Type of Thermometers
- Rectal: Taking rectal temperatures has been common practice for decades. However, this method is invasive and may be uncomfortable, bearing risk of causing local injury or cross-contamination.
- Oral: The mouth is a commonly used site to measure temperature. However, proper technique is critical and readings can be affected by external factors, such as eating, drinking, or breathing. Measuring temperature in the mouth requires your child's cooperation and is not suitable for young infants.
- Under the arm: Measurements under the arm are convenient, especially for children too old for rectal and too young for oral. However, this method is not always reliable and should only be used as a general screening.
- Forehead: Forehead thermometers measure the infrared heat waves emitted through the surface of the skin. This method is non-invasive and gentle, and many forehead thermometers display readings within just a few seconds. However, it is important to note that skin measurements can be influenced by air temperature, sweating or other factors. Be sure to read the instructions for use to ensure an accurate reading.
- Ear: The eardrum shares the same blood supply as the temperature control center in the brain (the hypothalamus). Ear temperatures can accurately reflect changes in core body temperature without a significant time lag. The ear is an easily accessible site for temperature measurement. As with all thermometers, proper technique, as described in the instructions for use, is important to ensure a reliable reading. Not every ear thermometer is the same. Only Braun features a unique, patented tip designed to minimize the cooling effect of the tip inside the ear canal, providing accurate measurements time after time.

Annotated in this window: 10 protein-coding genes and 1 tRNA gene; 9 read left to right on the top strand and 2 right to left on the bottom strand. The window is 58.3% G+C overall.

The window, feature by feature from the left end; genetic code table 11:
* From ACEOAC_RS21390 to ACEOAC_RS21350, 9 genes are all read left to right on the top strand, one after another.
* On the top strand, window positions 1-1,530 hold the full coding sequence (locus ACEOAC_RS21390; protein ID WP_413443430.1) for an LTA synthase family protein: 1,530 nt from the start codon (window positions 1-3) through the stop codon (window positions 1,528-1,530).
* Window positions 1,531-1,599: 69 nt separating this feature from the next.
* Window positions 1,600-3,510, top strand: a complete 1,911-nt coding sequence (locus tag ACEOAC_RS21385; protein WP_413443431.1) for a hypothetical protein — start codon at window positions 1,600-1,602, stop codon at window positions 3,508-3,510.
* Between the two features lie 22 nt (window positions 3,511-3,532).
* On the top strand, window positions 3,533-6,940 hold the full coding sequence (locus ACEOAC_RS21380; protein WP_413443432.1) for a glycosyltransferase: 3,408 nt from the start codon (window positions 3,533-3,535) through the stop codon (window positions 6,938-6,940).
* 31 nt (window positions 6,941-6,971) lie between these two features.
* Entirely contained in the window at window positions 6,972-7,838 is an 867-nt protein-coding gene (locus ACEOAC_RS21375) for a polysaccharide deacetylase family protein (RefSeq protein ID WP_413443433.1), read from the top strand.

All Braun thermometers are clinically proven accurate. Choose the Braun thermometer that's right for you:
- Precision: If you want the thermometer used by doctors, choose the Braun ThermoScan Ear thermometer. This thermometer takes accurate temperature readings in seconds and is the only ear thermometer to feature a patented pre-warmed tip. This feature minimizes the cooling effect of the ear canal, providing accurate measurements time after time.
- Convenience: Looking to take a temperature on a sleeping child? Then the Braun No touch + forehead thermometer is the thermometer for you. Get professionally accurate readings by holding the thermometer 2 inches away from the forehead, taking a non-invasive reading without waking your child in the night. The backlit, color coded display will let you know in a glance if the fever is getting better or worse. There is even a setting that allows you to mute the sounds, ensuring that your little ones won't be awoken by a single beep.
- Ease of use: All Braun thermometers are easy to use, but with its extra large screen, color-coded temperature guidance, and on-product instructions, the Braun Forehead thermometer makes it even easier to take a temperature. Just place the thermometer on the forehead above the brow, swipe down to the temple & back. It only takes three seconds to get an accurate, non-invasive temperature reading.
Frequently Asked Questions
Q: What happens to the body during fever?